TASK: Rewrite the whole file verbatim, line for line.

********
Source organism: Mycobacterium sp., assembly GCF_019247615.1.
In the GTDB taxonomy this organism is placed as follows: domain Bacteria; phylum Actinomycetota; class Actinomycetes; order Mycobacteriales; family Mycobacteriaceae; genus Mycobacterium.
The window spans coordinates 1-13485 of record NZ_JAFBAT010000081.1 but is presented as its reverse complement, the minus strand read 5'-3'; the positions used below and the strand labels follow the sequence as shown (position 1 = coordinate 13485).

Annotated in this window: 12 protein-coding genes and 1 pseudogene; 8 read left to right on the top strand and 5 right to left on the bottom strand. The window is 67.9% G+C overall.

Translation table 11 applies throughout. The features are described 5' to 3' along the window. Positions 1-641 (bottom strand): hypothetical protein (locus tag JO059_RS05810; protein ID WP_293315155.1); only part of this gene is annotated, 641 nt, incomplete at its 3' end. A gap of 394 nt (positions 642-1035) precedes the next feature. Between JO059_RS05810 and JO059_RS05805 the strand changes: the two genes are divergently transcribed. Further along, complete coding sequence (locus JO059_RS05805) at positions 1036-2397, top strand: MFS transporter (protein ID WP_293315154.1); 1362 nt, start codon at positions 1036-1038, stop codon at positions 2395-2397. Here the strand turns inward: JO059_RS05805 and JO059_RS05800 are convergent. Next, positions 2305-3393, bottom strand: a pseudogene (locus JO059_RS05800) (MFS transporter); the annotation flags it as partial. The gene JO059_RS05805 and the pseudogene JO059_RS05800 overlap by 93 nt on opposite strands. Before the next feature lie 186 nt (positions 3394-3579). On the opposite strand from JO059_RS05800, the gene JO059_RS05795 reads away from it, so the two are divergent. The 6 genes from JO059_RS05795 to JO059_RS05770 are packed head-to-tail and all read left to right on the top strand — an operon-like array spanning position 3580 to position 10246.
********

Source organism: Mycobacterium sp., assembly GCF_019247615.1.
In the GTDB taxonomy this organism is placed as follows: domain Bacteria; phylum Actinomycetota; class Actinomycetes; order Mycobacteriales; family Mycobacteriaceae; genus Mycobacterium.
The window spans coordinates 1-13485 of record NZ_JAFBAT010000081.1 but is presented as its reverse complement, the minus strand read 5'-3'; the positions used below and the strand labels follow the sequence as shown (position 1 = coordinate 13485).

Annotated in this window: 12 protein-coding genes and 1 pseudogene; 8 read left to right on the top strand and 5 right to left on the bottom strand. The window is 67.9% G+C overall.

Translation table 11 applies throughout. The features are described 5' to 3' along the window. Positions 1-641 (bottom strand): hypothetical protein (locus tag JO059_RS05810; protein ID WP_293315155.1); only part of this gene is annotated, 641 nt, incomplete at its 3' end. A gap of 394 nt (positions 642-1035) precedes the next feature. Between JO059_RS05810 and JO059_RS05805 the strand changes: the two genes are divergently transcribed. Further along, complete coding sequence (locus JO059_RS05805) at positions 1036-2397, top strand: MFS transporter (protein ID WP_293315154.1); 1362 nt, start codon at positions 1036-1038, stop codon at positions 2395-2397. Here the strand turns inward: JO059_RS05805 and JO059_RS05800 are convergent. Next, positions 2305-3393, bottom strand: a pseudogene (locus JO059_RS05800) (MFS transporter); the annotation flags it as partial. The gene JO059_RS05805 and the pseudogene JO059_RS05800 overlap by 93 nt on opposite strands. Before the next feature lie 186 nt (positions 3394-3579). On the opposite strand from JO059_RS05800, the gene JO059_RS05795 reads away from it, so the two are divergent. The 6 genes from JO059_RS05795 to JO059_RS05770 are packed head-to-tail and all read left to right on the top strand — an operon-like array spanning position 3580 to position 10246.